Choosing the right yarn for your project (or project for your yarn) is usually what makes or breaks your project. When considering yarn there are several factors – weight and hook size, fibre content, yarn construction and texture.
Yarn Weight and Hook Size
Most of us who have crocheted or knit a few projects will have an instinct for selecting an appropriate yarn weight for our project. The weight of the yarn refers to its thickness – from lace through to super chunky. Going back to the first part of this series – Stitch Pattern Selection – we could expand the chart to show that in general a project with a lacier pattern will suit a finer yarn and a project with a dense stitch pattern will suit a chunkier yarn.
Having said this it is sometimes very striking to mix things up and make a lacy project (such as my Passion Flower Doily) with a chunky yarn and hook – like this awesome rug from Crochet in Paternoster.
The band ball of your yarn will suggest a needle size (and usually a hook size as well). It is good to stay close to the recommendation unless you are looking to produce a particularly different fabric. For example, to make crochet baskets, work with a hook size at least two sizes smaller than recommended one to increase the density of the fabric – the extra stiffness adds structure and holds the basket up. To make a fabric which has more drape and openness, increase the hook size. This can also make the fabric stretchier, good for fluid lightweight shawls.
Most people who have crocheted or knit for a while will have a preference for a certain weight of yarn. It is tempting to stick with what you like but I suggest that matching the yarn scale to the project size will give you a happier result – if you are branching out from making afghans to baby clothes then switch down your yarn weight!
The fibre composition of your yarn is both an aesthetic and practical consideration. Cashmere and silk feel awesome but are expensive and require notable aftercare. So they are not the most sensible choice for a baby blanket which will require several skeins and frequent washing. Choose an easy care option!
Here are some common fibres and my personal thoughts on their best uses:
|Fibre||Positive attributes||Negative attributes||Best Uses|
|Cotton||Breathable, good stitch definition, durable, strong||Heavy when wet, inelastic, can stretch out over time||Summer tops, motifs, clutch bags, dishcloths|
|Viscose/Bamboo||Silky to touch, good stitch definition, breathable, good drape and sheen||Inelastic, fibres can split easily||Summer tops, baby clothes, shawls and summer scarves|
|Silk||Sheen, lightweight, breathable and warm||Expensive, can be slippery to handle on the hook||Scarves and shawls. In a blend: luxury cardigans and sweaters|
|Wool||Warm, pleasant to hook with, can be felted, easy to block to shape, stretchy.||Can feel itchy depending on the quality and specific wool type. Aftercare important.||Decorative elements like brooches, felted bags, outer layers of clothing like jumpers.|
|Specialist wool such as Angora, Cashmere, Alpaca, Camel||Softer than regular wool, usually a nicer sheen and/or “halo” of fibre||Expensive. Can still irritate the skin though less likely to do so than general wool as fibres are thinner. Aftercare is important.||Luxury winter scarves and shawls, luxury baby items (especially if superwash or in a blend)|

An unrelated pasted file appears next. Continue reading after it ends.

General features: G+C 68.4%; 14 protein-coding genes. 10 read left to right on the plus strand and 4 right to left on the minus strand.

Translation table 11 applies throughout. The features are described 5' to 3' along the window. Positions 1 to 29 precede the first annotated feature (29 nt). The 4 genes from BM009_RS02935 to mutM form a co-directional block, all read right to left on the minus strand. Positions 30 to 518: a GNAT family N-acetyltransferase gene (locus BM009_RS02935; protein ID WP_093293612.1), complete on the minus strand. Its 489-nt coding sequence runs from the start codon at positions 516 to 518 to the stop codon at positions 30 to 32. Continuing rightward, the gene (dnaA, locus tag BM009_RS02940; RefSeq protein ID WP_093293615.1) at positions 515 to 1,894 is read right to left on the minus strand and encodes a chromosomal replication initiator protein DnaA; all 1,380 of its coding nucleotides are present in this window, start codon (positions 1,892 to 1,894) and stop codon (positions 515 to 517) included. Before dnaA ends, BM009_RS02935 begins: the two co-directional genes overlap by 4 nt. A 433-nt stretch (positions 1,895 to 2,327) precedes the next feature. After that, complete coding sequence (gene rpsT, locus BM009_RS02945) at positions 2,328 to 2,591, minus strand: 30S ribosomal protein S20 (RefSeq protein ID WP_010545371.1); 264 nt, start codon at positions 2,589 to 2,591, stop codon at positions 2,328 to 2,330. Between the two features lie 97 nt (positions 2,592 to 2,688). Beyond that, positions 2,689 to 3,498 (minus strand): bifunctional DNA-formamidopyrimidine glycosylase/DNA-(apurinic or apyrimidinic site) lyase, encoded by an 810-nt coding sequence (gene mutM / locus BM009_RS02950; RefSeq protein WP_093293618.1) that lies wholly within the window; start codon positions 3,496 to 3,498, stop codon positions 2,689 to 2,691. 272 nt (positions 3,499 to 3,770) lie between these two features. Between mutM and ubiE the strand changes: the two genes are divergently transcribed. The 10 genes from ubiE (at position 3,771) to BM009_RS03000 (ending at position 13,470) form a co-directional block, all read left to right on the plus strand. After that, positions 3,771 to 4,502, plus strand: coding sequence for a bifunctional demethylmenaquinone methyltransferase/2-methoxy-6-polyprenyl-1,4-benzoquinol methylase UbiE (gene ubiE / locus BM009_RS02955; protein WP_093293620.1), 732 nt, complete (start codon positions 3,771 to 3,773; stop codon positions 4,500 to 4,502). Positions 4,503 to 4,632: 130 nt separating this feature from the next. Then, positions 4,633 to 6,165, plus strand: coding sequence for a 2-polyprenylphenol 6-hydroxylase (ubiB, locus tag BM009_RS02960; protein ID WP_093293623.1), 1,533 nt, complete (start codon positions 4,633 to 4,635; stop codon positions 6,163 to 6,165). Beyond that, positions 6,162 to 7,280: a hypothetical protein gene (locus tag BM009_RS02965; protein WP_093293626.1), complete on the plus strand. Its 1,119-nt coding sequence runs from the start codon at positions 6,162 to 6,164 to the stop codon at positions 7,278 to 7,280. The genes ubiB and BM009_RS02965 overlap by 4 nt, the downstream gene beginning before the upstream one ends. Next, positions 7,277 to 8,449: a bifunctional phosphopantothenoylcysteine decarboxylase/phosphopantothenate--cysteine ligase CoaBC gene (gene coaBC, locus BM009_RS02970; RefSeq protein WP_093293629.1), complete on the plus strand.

|Acrylic and other man-made fibres||Durable and strong, bright colours, inexpensive, easy to care for, “fashion” yarns such as those with bobbles or metallic thread||Not breathable – can cause sweating. Not as warm as wool. Cheapest varieties can feel scratchy and feel “squeaky” as you hook them.||Large blankets which get frequent use and need laundering, household items which are not worn, outer layers of clothing|
|Blends||Combines the good attributes of all fibres in the blend. Cheaper than luxury fibres like 100% silk or alpaca.||Be careful to check for wool content if you are making an item for someone who is very sensitive. Can still need lots of aftercare depending on the blend.||Depends on exact blend – but usually great for any type of clothing|
Yarn Construction and Texture
When it comes to yarn construction, I’m talking about how the yarn itself is made. Usually a yarn is made by twisting several strands of ply together. The twist itself can be tight or loose, and in the s-direction (or rarely in the z-direction). Look at some yarn to see what I mean. When you crochet the tendency is for the action of making a stitch to open up the twist a little (if it is s-twist). So if you select a loosely twisted yarn it can start to split more easily and stitches will look looser. A tighter twist will give greater stitch definition. (Read more on this subject over on Doris Chan Crochet)
Another common construction is called chainette, where the yarn is like a narrow knitted tube (see Rowan Lima for example). This construction type makes it easy to crochet because it avoids splitting. The yarn itself appears more dense than it is (try twisting it to see what I mean) which can add volume to a project without adding weight.
Texture is added to yarn by varying its thickness or by blending colours or twisting together different types of ply (e.g. a silk ply with a wool ply). These yarns can be a little trickier to work with but add interest to your work – they are best paired with simple stitches as they disguise any fancy details but stop it from looking boring.
You can choose whichever construction type you like but remember that your choice can affect the finished look of your project as well as how easily you can crochet it.
I’ll be back next time with my latest crochet pattern. There’s still one more post in this series to go – and it’s on the most fun part of any project :)